Orbital gamma ray spectrometry shows that the Martian surface has a mean Cl/K ratio of 1.3 ± 0.2, indistinguishable from the ratio in CI chondrites (1.28). Although Cl and K fractionate by magma degassing and aqueous processing, during igneous partial melting both elements are highly incompatible. Thus, if the surface Cl/K reflects the bulk crustal value, then the mantle, hence primitive silicate Mars, also has a roughly CI ratio. Martian meteorite data indicate that Cl/Br is also approximately chondritic, suggesting that elements that condensed in the nebula between ∼1000 K (K and Cl) to ∼500 K (Br) are uniformly depleted in Mars at about 0.6 × CI chondrite concentrations. Mars clearly does not contain 0.6 × CI levels of H2O, which would be ∼6 wt%, indicating that Mars was constructed by planetesimals rich in volatile elements, but not in water.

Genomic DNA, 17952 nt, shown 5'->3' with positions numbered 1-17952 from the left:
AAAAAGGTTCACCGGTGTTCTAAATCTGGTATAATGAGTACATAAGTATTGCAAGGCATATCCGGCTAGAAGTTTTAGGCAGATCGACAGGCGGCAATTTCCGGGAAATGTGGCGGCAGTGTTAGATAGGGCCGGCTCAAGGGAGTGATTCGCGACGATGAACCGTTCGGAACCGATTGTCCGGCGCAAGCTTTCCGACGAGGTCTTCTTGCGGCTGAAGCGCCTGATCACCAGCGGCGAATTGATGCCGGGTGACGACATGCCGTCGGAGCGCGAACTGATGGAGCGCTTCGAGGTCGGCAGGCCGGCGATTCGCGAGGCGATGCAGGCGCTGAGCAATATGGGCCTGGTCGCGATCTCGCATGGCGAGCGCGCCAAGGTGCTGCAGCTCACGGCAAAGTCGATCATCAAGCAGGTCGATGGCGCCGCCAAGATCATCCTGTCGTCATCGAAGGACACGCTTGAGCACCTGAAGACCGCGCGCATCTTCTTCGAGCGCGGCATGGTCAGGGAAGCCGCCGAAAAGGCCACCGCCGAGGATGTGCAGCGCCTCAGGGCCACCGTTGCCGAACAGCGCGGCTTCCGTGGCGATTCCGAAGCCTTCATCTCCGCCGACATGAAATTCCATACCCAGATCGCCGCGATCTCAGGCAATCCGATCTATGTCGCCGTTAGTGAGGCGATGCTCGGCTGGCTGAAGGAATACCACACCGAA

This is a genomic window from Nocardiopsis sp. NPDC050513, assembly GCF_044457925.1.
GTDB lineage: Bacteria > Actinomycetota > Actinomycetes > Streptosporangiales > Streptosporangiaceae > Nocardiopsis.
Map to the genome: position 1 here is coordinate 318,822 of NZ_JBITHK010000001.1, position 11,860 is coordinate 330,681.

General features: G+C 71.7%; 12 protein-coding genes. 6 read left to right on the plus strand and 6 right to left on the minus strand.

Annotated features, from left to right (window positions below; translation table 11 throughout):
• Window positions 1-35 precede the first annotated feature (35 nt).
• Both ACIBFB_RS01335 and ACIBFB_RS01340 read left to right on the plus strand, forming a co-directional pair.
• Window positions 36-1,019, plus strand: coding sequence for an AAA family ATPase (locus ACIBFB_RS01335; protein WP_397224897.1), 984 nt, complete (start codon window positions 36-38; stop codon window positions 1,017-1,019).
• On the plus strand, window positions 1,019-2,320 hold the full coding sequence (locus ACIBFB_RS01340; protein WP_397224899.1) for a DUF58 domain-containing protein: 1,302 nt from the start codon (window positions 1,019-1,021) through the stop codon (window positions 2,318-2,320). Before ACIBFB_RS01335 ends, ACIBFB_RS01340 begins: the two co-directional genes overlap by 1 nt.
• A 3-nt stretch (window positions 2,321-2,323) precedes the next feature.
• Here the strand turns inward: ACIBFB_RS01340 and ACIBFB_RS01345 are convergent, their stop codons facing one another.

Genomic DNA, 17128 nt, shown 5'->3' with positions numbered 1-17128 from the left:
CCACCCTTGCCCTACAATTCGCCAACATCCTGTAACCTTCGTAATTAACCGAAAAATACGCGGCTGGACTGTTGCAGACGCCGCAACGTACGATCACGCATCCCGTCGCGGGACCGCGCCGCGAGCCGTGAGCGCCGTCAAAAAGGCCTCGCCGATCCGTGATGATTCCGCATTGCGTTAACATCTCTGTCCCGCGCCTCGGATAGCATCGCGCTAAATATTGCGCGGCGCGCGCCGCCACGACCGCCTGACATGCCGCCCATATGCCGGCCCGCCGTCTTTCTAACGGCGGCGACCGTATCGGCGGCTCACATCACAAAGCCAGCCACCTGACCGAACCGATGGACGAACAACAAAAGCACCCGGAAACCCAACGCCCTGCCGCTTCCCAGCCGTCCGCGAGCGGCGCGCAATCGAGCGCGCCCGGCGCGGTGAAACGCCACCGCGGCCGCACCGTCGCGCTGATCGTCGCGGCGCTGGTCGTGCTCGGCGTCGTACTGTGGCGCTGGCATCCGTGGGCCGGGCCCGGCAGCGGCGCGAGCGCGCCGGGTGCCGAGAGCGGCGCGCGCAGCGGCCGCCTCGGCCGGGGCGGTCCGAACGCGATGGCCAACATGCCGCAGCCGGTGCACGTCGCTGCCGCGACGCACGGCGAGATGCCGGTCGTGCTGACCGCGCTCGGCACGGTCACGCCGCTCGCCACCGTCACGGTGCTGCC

ASJC Scopus subject areas
- Earth and Planetary Sciences(all)